At some point, he or she will have difficulty getting on and off the toilet, whether it’s due to dementia or a physical condition such as arthritis. It’s extremely important that you use special equipment to make transferring as easy as possible – to reduce the risk of injury to both the person and to yourself. Lifting a person off the toilet can cause serious back injuries and increase fall risk. In the next few frames, we’ll show you several solutions that may help.
Toilet Frame with Side Arms
The ability to transfer on and off the toilet can be dramatically improved through the use of a toilet frame with arms. This allows the person to use upper body strength to gradually lower the body to the toilet seat, and push off while rising. The person can hold the side arms for support while you help them pull clothing up or down or help with hygiene tasks. A toilet frame is especially good for people with weak leg muscles and poor balance but who have good upper body strength.
Many toilets are only 15 inches high, which can cause transferring problems. While sitting on the toilet, if the person’s knees are above their hips and/or they have difficulty getting up or sitting down – the seat is too low. There are several ways to raise the height of toilet seats.
Standard Raised Seat– Ranging in height from 3 to 5 inches, a standard raised toilet seat usually replaces the existing seat. Choose the right seat height so the person’s feet are flat on the floor. If the seat is too high, the person’s feet will dangle, causing discomfort. If the person recently had a hip fracture, you’ll need to follow your physical therapist’s or doctor’s instructions for the correct type of raised toilet seat. Choose a raised toilet seat with a “lock” that clamps onto the toilet. Otherwise the seat and the person may slide off.
Hinged Riser Under the Toilet Seat– This hinged 3 inch high riser fits under the existing seat and can be raised and lowered like a standard toilet seat. As it doesn’t significantly change the appearance of the toilet, some individuals find this option more aesthetically pleasing than the standard raised seat. Other benefits are that they can easily be used by both males and female, existing toilet seat & riser are bolted to toilet and that this type of seat can be lifted for easy cleaning. On the downside, they are only available in a 3 inch height and cost more than a standard raised seat.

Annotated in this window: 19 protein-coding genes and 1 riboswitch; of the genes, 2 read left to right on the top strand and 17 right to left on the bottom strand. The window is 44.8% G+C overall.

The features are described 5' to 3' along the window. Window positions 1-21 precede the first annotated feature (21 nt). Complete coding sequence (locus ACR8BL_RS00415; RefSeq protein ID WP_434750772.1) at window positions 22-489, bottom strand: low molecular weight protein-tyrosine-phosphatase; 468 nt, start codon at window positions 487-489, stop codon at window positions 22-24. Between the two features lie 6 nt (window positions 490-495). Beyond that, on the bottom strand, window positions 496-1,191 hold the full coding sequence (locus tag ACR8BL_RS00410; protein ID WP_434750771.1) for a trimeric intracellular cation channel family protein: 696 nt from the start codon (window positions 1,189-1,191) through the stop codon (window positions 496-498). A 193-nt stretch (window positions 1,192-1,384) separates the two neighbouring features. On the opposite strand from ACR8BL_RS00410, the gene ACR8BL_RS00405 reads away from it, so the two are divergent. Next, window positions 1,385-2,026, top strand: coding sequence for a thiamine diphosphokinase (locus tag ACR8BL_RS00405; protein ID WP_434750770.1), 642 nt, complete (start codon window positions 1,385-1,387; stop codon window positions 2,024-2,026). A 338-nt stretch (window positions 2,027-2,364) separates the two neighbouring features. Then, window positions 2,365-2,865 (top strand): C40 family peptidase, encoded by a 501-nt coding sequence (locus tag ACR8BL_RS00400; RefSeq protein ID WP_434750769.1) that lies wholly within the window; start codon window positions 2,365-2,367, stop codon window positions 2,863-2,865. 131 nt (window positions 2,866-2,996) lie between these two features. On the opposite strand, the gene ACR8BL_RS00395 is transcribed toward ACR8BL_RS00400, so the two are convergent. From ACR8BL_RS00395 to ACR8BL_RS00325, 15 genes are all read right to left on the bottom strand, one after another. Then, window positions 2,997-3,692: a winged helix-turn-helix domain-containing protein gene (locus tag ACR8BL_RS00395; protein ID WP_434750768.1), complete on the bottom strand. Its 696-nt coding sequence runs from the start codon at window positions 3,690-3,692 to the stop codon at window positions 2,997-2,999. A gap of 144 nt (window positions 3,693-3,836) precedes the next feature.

Regular Commode Over the Toilet– This type of seat offers padded seat and back for extra comfort. They also come with wheeled legs if person needs to be wheeled into the bathroom to be positioned over the toilet. They also include adjustable seat height and drop arm for wheelchair transfers. Medicare pays for a basic non-padded “3-in-1” commode that can be used at the bedside or over the toilet if prescribed by a health care professional.
Automatic Seat Lift– This commode features an automatic non-electric seat lift. When the person’s ready to get up, the seat lifts the person up and forward, raising the person to a semi-standing position. This commode can be used at the bedside or over the toilet, if there is sufficient space. Person still requires adequate balance skills & strength to lean forward, push off for arms and legs, and straighten to stand. It also requires caregiver help (push levers to rise, etc.) and the ability to comprehend instructions.